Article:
The completed route was verified by Aston Martin and the UN's Asian Commission (UNESCAP) in Bangkok, whose director of transport and tourism Barry Cable confirmed "I can warrant that, to my best knowledge, this was the first car to undertake this journey".
Eurowatch in London provided independent corroboration by tracking the car's location from satellite position reports and plotting the vehicle's location throughout the journey.
Meredith, a travel author and veteran of distance-driving events, agreed to make the attempt after attending the Asian Highway Treaty's "coming into force" ceremony in Bangkok on July 4, 2005.
He was lent an Aston Martin V8 Vantage which had previously been the personal transport of the company's chief executive Dr Ulrich Bez and recruited Phil Colley, a linguist and travel expert from Kennington, South London, to be his co-driver. The car was shipped out to Tokyo by the company and they set off on June 25.
Although the trip was facilitated by UNESCAP through its member nations, there were still extensive problems including enforced detours and interminable customs clearance delays in China, pot-holed roads in Kazakhstan and leaded-only fuel in Uzbekistan. In Tbilisi, Georgia, the journey car crashed after being left on a hillside with its handbrake unsecured.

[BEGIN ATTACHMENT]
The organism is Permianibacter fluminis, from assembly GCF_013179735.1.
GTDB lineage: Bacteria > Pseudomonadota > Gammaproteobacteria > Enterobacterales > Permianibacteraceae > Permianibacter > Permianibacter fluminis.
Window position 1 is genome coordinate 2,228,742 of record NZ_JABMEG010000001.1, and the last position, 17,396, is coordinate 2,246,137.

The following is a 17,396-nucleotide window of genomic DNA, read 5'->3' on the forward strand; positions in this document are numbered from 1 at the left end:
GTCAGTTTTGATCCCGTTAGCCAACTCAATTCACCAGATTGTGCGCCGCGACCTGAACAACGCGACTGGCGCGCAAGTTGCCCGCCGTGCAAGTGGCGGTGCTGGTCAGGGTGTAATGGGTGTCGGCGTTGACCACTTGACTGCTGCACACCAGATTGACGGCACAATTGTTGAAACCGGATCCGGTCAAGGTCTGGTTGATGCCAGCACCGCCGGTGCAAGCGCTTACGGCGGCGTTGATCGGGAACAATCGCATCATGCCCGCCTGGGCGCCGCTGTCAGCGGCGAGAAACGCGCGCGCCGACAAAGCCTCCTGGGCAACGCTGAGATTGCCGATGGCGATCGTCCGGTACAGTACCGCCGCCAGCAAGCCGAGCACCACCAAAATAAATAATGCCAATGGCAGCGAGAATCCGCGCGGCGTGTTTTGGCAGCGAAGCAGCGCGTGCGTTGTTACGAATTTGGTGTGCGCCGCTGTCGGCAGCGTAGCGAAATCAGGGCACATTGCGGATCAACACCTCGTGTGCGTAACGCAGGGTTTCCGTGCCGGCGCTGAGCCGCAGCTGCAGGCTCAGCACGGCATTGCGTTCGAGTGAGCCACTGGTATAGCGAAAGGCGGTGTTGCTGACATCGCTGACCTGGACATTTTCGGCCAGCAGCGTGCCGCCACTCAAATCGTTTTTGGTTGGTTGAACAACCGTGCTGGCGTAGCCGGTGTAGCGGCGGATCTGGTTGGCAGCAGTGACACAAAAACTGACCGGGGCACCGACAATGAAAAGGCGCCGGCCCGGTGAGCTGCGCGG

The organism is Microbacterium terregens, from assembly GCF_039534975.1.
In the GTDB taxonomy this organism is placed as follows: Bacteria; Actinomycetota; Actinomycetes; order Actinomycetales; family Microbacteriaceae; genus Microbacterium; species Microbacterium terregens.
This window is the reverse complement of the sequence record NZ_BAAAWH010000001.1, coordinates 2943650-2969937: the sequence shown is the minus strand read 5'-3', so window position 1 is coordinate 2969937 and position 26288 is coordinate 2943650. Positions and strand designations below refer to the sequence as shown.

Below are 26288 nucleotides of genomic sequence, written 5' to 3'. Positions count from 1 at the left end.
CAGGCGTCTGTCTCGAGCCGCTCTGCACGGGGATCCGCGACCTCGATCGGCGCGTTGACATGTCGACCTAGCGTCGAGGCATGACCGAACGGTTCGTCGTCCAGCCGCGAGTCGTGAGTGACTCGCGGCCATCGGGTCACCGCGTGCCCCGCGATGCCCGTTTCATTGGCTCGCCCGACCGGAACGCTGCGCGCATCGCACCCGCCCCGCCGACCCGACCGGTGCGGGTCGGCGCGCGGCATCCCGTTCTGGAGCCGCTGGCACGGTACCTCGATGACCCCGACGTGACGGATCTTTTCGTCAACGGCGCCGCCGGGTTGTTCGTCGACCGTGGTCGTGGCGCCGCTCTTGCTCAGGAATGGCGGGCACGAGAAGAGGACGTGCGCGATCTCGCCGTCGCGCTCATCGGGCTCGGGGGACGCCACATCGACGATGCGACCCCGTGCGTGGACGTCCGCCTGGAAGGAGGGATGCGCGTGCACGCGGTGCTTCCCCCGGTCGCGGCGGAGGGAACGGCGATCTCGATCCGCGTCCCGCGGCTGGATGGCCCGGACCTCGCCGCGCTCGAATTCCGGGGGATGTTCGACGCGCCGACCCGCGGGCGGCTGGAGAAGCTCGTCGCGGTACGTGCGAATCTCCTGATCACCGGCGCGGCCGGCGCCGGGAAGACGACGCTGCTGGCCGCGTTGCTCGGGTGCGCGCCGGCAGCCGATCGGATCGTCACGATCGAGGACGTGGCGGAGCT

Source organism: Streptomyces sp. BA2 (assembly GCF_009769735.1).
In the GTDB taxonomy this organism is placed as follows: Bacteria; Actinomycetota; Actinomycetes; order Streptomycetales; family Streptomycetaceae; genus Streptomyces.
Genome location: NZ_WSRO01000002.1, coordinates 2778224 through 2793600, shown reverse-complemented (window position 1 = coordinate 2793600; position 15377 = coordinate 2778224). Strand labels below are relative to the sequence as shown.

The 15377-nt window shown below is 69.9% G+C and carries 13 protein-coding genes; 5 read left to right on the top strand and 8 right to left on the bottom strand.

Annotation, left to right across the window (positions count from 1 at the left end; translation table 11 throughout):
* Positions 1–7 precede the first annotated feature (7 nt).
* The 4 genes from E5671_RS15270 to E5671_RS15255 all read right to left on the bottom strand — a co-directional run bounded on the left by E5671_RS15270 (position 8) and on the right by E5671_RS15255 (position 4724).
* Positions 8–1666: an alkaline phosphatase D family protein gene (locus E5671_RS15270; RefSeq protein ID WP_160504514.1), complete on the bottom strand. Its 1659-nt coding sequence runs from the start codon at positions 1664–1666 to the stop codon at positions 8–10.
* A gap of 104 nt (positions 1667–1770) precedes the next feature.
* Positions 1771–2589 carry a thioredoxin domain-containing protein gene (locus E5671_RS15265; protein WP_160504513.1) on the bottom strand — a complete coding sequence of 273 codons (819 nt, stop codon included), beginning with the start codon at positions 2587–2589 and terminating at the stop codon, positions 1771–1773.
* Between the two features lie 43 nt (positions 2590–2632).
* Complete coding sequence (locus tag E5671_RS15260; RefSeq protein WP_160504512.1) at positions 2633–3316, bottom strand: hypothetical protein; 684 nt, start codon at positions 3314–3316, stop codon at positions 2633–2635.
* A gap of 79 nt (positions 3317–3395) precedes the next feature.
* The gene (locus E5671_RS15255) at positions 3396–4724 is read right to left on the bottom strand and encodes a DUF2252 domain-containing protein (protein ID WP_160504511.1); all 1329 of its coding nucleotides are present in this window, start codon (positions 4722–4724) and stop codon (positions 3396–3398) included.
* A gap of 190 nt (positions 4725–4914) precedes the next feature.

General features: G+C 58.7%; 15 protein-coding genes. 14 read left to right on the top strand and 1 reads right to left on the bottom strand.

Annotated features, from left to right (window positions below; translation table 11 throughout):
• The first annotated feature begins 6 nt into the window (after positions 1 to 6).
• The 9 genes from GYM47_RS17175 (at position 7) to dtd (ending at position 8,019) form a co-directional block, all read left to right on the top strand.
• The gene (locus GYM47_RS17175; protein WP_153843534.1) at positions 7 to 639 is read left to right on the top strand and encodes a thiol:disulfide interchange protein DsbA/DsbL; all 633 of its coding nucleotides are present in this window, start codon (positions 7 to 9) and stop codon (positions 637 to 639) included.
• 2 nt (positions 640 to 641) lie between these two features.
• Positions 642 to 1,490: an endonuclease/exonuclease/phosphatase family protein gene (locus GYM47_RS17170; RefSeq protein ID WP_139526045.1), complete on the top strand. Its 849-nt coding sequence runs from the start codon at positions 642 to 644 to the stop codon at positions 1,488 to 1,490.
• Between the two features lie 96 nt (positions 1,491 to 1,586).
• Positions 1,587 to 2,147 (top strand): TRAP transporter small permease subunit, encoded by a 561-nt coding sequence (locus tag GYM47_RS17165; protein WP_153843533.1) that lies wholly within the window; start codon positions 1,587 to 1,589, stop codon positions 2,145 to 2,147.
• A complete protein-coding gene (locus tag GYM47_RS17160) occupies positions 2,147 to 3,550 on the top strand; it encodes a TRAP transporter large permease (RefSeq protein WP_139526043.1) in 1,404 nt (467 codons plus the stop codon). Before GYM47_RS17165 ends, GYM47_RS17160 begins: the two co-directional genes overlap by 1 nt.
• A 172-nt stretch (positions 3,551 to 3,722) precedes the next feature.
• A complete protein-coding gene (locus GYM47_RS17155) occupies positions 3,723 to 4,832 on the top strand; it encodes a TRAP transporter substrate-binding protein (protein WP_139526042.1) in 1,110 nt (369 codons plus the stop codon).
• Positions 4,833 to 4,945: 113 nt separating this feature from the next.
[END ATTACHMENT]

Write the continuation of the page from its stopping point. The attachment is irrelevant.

When the record-setting car returned a welcome-home reception was staged by Aston Martin at the Park Lane Hotel in London and Meredith later received a civic award from his home town of Milton Keynes.
The car was sold at auction in December 2007 by Bonhams and the proceeds donated to UNICEF, the United Nations Children's Fund. In March 2008 a total collection of 83,000 euros was presented to UNICEF China for a campaign to reduce child deaths on the roads of Beijing.
Single-digit routes run across the whole continent:AH1, 20,557 km (12,848 miles); Tokyo, Japan to border between Turkey and Bulgaria (with AH5)
AH2, 13,177 km (8326 miles); Denpasar, Indonesia to Merak, Indonesia and Singapore to Khosravi, Iran
AH3, 7,331 km (4582 miles); Ulan-Ude, Russia (on AH6) to Tanggu, China; and Shanghai, China (on AH5) to Chiang Rai, Thailand and Kyaing Tong, Myanmar (both on AH2)
AH4, 6,024 km (3765 miles); Novosibirsk, Russia (on AH6) to Yarantai, Mongolia; and Ürümqi, China (on AH5) to Karachi, Pakistan (on AH7)
AH5, 10,380 km (6488 miles); Shanghai, China (on AH3) to border between Turkey and Bulgaria (with AH1)
AH6, 10,475 km (6547 miles); Busan, South Korea (the start of Jungang-no Road) to border between Russia and Belarus
AH7, 5,868 km (3667.5 miles); Yekaterinburg, Russia to Karachi, Pakistan (on AH4)